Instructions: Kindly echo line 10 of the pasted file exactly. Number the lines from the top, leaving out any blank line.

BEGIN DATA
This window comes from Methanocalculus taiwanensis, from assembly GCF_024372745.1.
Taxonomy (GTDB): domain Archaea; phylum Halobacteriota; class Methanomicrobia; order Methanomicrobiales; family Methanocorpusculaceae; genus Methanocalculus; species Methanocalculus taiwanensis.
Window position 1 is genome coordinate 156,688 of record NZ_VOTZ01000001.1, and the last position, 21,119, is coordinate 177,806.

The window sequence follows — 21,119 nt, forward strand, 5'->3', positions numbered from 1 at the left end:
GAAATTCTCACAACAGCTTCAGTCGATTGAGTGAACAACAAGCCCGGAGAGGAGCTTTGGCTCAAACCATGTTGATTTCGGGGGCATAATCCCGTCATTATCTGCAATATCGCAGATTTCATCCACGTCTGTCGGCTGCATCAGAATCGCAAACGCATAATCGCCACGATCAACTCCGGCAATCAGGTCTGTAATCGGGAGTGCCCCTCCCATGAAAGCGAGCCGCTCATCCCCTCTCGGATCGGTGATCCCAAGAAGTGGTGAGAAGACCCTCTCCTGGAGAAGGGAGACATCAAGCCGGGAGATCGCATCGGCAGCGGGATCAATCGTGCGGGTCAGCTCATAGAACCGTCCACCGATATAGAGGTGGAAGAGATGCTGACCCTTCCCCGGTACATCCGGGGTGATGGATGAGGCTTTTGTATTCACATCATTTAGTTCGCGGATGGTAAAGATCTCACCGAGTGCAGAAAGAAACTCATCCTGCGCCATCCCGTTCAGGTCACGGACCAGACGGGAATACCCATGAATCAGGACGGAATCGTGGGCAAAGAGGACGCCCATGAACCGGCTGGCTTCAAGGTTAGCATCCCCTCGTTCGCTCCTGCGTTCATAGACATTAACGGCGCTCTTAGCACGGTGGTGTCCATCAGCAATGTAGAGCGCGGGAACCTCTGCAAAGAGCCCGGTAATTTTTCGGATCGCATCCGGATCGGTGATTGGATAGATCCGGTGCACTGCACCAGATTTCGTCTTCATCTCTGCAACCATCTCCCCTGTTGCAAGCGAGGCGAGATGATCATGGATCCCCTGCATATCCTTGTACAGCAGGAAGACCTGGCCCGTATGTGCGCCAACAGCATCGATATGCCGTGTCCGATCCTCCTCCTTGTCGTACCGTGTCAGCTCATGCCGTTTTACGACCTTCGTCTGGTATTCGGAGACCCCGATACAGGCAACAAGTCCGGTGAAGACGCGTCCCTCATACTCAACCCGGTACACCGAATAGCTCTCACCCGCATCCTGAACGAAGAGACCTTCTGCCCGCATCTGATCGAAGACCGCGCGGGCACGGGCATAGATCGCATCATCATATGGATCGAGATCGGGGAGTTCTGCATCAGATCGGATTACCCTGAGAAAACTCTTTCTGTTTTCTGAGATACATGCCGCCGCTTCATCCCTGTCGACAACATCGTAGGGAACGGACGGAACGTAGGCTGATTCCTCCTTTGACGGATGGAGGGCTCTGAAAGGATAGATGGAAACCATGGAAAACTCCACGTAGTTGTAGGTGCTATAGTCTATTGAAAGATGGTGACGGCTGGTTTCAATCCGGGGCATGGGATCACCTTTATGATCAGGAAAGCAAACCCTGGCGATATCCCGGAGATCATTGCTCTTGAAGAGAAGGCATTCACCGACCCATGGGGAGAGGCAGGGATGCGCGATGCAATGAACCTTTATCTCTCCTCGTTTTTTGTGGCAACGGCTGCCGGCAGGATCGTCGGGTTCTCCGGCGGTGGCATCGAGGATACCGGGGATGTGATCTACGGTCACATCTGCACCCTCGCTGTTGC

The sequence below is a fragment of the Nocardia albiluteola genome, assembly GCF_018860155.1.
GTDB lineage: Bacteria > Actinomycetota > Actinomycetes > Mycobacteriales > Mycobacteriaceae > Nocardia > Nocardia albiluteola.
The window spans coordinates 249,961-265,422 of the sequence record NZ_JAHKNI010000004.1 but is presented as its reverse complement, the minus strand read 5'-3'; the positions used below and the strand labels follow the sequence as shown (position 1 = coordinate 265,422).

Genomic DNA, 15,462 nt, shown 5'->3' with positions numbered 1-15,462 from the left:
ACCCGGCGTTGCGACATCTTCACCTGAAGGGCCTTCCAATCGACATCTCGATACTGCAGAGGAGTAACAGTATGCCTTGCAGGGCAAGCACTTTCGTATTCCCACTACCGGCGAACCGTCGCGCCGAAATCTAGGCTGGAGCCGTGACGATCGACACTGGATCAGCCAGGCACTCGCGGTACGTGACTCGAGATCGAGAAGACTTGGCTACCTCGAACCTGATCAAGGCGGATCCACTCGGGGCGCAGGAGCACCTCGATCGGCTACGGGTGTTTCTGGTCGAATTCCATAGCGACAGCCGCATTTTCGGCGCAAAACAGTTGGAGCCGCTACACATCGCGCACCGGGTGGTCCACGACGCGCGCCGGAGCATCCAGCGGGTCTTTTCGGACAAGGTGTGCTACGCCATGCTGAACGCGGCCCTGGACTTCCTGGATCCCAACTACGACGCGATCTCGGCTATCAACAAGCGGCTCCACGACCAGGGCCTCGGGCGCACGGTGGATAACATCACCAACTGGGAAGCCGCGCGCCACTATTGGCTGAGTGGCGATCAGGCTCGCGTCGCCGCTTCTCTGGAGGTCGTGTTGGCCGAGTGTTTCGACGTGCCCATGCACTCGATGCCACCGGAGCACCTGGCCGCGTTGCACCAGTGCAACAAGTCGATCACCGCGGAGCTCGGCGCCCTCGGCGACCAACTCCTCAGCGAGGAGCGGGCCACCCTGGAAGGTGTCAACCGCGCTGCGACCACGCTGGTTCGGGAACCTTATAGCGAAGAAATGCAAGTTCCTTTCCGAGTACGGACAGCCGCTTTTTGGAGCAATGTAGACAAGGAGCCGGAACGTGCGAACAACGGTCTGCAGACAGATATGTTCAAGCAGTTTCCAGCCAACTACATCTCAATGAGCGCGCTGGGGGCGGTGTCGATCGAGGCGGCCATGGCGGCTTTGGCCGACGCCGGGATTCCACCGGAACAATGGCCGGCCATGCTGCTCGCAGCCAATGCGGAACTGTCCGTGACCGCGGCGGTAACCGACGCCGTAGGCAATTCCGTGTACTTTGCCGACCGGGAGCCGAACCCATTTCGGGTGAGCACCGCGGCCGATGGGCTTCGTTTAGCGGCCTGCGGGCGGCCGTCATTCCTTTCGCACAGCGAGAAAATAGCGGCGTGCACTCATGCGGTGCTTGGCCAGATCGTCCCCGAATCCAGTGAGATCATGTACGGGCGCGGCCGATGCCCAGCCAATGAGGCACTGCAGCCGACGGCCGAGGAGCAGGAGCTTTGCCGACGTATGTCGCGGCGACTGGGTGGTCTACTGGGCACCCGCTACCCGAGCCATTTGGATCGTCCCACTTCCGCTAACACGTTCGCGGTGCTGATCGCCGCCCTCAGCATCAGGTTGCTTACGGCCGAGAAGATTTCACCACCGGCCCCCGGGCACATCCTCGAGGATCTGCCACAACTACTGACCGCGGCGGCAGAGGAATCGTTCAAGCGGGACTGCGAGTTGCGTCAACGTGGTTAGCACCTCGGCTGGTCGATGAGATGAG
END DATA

ACCCGGCGTTGCGACATCTTCACCTGAAGGGCCTTCCAATCGACATCTCGATACTGCAGAGGAGTAACAGTATGCCTTGCAGGGCAAGCACTTTCGTATTCCCACTACCGGCGAACCGTCGCGCCGAAATCTAGGCTGGAGCCGTGACGATCGACACTGGATCAGCCAGGCACTCGCGGTACGTGACTCGAGATCGAGAAGACTTGGCTACCTCGAACCTGATCAAGGCGGATCCACTCGGGGCGCAGGAGCACCTCGATCGGCTACGGGTGTTTCTGGTCGAATTCCATAGCGACAGCCGCATTTTCGGCGCAAAACAGTTGGAGCCGCTACACATCGCGCACCGGGTGGTCCACGACGCGCGCCGGAGCATCCAGCGGGTCTTTTCGGACAAGGTGTGCTACGCCATGCTGAACGCGGCCCTGGACTTCCTGGATCCCAACTACGACGCGATCTCGGCTATCAACAAGCGGCTCCACGACCAGGGCCTCGGGCGCACGGTGGATAACATCACCAACTGGGAAGCCGCGCGCCACTATTGGCTGAGTGGCGATCAGGCTCGCGTCGCCGCTTCTCTGGAGGTCGTGTTGGCCGAGTGTTTCGACGTGCCCATGCACTCGATGCCACCGGAGCACCTGGCCGCGTTGCACCAGTGCAACAAGTCGATCACCGCGGAGCTCGGCGCCCTCGGCGACCAACTCCTCAGCGAGGAGCGGGCCACCCTGGAAGGTGTCAACCGCGCTGCGACCACGCTGGTTCGGGAACCTTATAGCGAAGAAATGCAAGTTCCTTTCCGAGTACGGACAGCCGCTTTTTGGAGCAATGTAGACAAGGAGCCGGAACGTGCGAACAACGGTCTGCAGACAGATATGTTCAAGCAGTTTCCAGCCAACTACATCTCAATGAGCGCGCTGGGGGCGGTGTCGATCGAGGCGGCCATGGCGGCTTTGGCCGACGCCGGGATTCCACCGGAACAATGGCCGGCCATGCTGCTCGCAGCCAATGCGGAACTGTCCGTGACCGCGGCGGTAACCGACGCCGTAGGCAATTCCGTGTACTTTGCCGACCGGGAGCCGAACCCATTTCGGGTGAGCACCGCGGCCGATGGGCTTCGTTTAGCGGCCTGCGGGCGGCCGTCATTCCTTTCGCACAGCGAGAAAATAGCGGCGTGCACTCATGCGGTGCTTGGCCAGATCGTCCCCGAATCCAGTGAGATCATGTACGGGCGCGGCCGATGCCCAGCCAATGAGGCACTGCAGCCGACGGCCGAGGAGCAGGAGCTTTGCCGACGTATGTCGCGGCGACTGGGTGGTCTACTGGGCACCCGCTACCCGAGCCATTTGGATCGTCCCACTTCCGCTAACACGTTCGCGGTGCTGATCGCCGCCCTCAGCATCAGGTTGCTTACGGCCGAGAAGATTTCACCACCGGCCCCCGGGCACATCCTCGAGGATCTGCCACAACTACTGACCGCGGCGGCAGAGGAATCGTTCAAGCGGGACTGCGAGTTGCGTCAACGTGGTTAGCACCTCGGCTGGTCGATGAGATGAG